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Which of course she wouldn’t, preferring instead to wait in the Landy whilst Bonzo and I fed the pigs

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and then went walkabout.

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Heading towards Calum’s old house to check my turbine intake being a little puzzled at why the output had increased by 50% overnight. I cleared some dead grass and twigs from the forebay whilst being cautiously watched by a couple of hinds from the overgrown croft. Still no wiser as to why the turbine was performing so well we returned home for breakfast number one. After which I set about the ‘Old Girl’ and its alternator.


I had upgraded the standard 200TDi alternator some years ago by replacing the standard 65A unit with a 100A one from a Discovery 300TDi. Whilst this is a fairly common upgrade it does involve swapping the alternator pully from a 5pk serpentine to a 10mm V belt. As the serpentine belt is capable of transmitting more power than a V belt this has always meant that I’m constantly adjusting the belt and my engine bay is always covered in black dust from the belt. In an attempt to mitigate this I did replace the alternator pulley with a larger diameter one but it still wasn’t perfect, better but still needed regular adjustment. Anyway as the pulley I’d fitted was actually designed to take a 13mm belt rather than the standard 10mm Land Rover belt I thought I’d try fitting a wider belt. Of course the power steering pump pulley that drives the alternator would be for the smaller belt but I thought it was worth a try and whilst I was at it I could replace the alternator.

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As the new belt would sit higher in the pulley it would need to be slightly longer than the original 617mm so I purchased a 625 and 650mm long 13mm belt. As it turned out the 650mm was the better option. The 625 one did fit ( just ) but the 650mm one put the alternator adjusting bracket in a slightly better position Winking smile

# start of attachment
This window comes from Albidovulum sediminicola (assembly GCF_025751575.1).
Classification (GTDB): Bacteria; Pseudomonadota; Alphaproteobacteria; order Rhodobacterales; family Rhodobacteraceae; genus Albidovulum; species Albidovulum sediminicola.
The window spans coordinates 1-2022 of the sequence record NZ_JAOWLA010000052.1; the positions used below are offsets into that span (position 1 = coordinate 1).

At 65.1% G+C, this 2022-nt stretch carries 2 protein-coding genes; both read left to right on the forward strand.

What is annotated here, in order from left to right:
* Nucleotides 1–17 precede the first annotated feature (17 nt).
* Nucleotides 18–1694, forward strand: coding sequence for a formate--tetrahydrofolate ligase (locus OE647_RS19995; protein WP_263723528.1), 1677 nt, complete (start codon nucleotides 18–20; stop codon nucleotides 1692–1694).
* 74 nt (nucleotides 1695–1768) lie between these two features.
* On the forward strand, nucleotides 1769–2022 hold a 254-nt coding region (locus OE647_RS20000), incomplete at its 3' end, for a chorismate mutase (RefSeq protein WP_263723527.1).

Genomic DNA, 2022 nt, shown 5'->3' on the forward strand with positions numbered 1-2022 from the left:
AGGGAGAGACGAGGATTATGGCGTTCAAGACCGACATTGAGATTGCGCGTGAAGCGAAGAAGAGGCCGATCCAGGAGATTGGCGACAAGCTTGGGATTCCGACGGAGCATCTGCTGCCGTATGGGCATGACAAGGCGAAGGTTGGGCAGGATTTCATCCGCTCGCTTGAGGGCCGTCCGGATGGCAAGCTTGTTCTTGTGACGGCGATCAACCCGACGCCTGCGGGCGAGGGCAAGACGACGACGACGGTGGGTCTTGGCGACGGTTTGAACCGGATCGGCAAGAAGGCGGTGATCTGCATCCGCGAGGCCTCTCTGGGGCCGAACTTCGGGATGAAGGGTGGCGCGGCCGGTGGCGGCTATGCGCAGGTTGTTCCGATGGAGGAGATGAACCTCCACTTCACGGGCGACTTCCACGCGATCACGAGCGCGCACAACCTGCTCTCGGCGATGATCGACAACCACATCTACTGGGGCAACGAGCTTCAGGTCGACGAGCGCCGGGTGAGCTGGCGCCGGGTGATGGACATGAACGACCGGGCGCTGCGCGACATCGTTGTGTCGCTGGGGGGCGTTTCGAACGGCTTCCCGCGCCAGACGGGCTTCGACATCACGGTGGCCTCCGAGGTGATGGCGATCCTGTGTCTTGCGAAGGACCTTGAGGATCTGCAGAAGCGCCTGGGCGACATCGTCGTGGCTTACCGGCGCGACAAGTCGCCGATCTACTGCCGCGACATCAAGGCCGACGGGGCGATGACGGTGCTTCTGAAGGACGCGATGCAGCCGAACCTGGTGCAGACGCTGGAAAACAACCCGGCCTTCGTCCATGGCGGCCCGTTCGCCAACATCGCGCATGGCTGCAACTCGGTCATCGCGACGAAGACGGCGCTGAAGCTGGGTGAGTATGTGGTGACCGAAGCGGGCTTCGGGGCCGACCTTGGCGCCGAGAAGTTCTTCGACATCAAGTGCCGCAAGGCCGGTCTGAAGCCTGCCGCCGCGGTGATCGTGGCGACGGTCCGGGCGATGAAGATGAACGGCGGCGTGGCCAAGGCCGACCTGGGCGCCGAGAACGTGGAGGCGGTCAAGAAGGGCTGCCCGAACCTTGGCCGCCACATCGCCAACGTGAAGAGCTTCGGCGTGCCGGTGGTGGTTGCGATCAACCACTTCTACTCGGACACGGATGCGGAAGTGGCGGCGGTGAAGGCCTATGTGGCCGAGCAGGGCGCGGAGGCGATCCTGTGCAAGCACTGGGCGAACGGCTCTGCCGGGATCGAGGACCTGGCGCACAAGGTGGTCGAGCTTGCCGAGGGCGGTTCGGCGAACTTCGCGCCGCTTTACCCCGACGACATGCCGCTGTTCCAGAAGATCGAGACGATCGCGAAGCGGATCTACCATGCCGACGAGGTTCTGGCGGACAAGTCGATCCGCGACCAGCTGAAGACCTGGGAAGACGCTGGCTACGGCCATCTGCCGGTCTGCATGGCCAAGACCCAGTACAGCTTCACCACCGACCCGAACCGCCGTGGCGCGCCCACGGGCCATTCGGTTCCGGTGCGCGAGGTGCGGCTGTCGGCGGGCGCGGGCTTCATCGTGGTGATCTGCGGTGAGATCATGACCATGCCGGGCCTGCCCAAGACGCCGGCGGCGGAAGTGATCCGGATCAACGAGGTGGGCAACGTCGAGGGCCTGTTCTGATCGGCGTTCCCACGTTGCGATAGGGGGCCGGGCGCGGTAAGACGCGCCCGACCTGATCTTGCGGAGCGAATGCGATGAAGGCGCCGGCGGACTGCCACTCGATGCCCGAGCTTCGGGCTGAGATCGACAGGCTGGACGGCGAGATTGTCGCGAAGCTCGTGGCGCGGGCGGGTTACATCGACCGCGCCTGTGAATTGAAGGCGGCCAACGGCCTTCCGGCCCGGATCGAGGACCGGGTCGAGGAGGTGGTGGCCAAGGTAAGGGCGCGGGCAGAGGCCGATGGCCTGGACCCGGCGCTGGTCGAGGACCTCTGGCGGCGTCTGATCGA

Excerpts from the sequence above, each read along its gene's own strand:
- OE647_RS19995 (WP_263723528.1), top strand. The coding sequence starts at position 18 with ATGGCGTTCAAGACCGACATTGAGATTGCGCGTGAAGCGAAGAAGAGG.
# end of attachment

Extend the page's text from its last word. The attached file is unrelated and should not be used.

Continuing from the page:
Arwen, Barra and Corrie

Once it was all back together we all headed south to Inverarish to get a little shopping and collect some parcels from the ferry terminal.

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Taking the ‘low road’ via Oskaig to collect some eggs on the way as the Isle of Man registered clam dredger Jann Denise scraped away near Crocodile Rock. Obviously storm Eunice made the Irish Sea and Clyde Estuary too rough.


Whilst Raasay’s Mary M and all the Portree boats were out fishing the Speedwell had taken the decision to stay safely alongside Winking smile

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So after collecting my parcels from the ferry terminal I drove around the back of the Battery to take some pics of ‘storm damage’, not from Eunice but from Arwen, Barra and Corrie.


The remains of a block built shed flattened by Corrie.

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Boats and bits of boats transported over a fence by Barra.


A sub station roof removed some weeks ago by Arwen. The roof was blocking the track for weeks, dunno if it was moved by a good Samaritan or another storm. Either way SSE were informed in January about their substation being roofless and have probably been too busy to put the roof back on. Funny really cos there are signs all over it saying Danger of death, Beware high voltage, and Sub station watch. I guess they only apply to personal injury lawyers and not to the pishing rain Smile

It’s 7:25 now and I guess I’ll try and post this before I add any more pictures on account of my pathetic .65meg upload speed Sad smile